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The original page address was is supported by its audience. When you purchase through links on our site, we may earn an affiliate commission. Learn more Blue 'Lunar Corona' Frames the Full Moon in Eerie Night-Sky Photo
By Miguel Claro   2019-06-16T12:08:13Z Skywatching  

A glowing blue halo surrounds the Full Cold Moon.
[Image: A lunar corona frames the Full Cold Moon in this photo taken from Portugal's Dark Sky Alqueva Reserve on Dec. 21, 2018.]  

A lunar corona frames the Full Cold Moon in this photo taken from Portugal's Dark Sky Alqueva Reserve on Dec. 21, 2018.

(Image credit: Miguel Claro)
Miguel Claro is a professional photographer, author and science communicator based in Lisbon, Portugal, who creates spectacular images of the night sky. As a European Southern Observatory Photo Ambassador, a member of The World At Night and the official astrophotographer of the Dark Sky Alqueva Reserve, he specializes in astronomical "skyscapes" that connect Earth and the night sky. Join him here as he takes us through his photograph "Winter Corona Surrounding a Full Cold Moon."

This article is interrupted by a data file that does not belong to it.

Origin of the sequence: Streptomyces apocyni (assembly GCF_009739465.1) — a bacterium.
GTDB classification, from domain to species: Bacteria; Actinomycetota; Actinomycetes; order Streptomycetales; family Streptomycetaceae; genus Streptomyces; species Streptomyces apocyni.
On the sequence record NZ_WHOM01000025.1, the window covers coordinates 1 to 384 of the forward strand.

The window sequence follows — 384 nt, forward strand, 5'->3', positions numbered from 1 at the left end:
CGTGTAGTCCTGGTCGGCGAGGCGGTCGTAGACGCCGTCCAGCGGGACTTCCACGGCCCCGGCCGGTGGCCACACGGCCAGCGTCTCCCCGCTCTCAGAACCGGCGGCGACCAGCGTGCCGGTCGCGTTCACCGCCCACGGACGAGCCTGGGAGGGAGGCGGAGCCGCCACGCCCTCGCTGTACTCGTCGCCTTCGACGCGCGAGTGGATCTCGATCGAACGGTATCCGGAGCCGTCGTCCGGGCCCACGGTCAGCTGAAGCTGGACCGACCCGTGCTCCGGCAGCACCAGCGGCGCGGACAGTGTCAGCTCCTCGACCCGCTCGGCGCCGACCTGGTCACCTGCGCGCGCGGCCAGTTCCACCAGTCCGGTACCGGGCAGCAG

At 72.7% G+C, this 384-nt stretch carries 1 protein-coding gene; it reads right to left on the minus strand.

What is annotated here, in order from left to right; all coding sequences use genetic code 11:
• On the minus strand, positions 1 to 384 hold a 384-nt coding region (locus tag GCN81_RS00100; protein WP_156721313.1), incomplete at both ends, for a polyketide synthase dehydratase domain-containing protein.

This abstract night-sky photo shows the full moon peeking through wispy clouds and barren tree branches while surrounded by brilliant, blue lunar corona. A relatively rare sight, this optical phenomenon occurs when bright moonlight is diffracted by water droplets in thin clouds that drift in front of the lunar disk. 

The image was captured in the historic center of Évora, a UNESCO World Heritage site located in Portugal's Dark Sky Alqueva Reserve. According to The Old Farmer's Almanac, the December full moon is also called the Full Cold Moon. In 2018, it arrived on the day of the winter solstice. The last time a full moon of any type coincided with the solstice was in 2010, and the next time will be in 2094.

To create this image, I captured multiple exposures with different points of focus, a technique known as focus stacking. Using a Nikon D810a DSLR camera set and a Sigma 150-600-millimeter lens (set to 400 mm with a focal ratio of f/6), I captured 1/30-second exposures with an ISO setting of 1,600.

Editor's note: If you have an amazing night-sky photo you'd like to share with us and our news partners for a possible story or image gallery, please contact managing editor Tariq Malik at [email protected]

To see more of Claro's amazing astrophotography, visit his website: Follow us on Twitter @Spacedotcom and on Facebook

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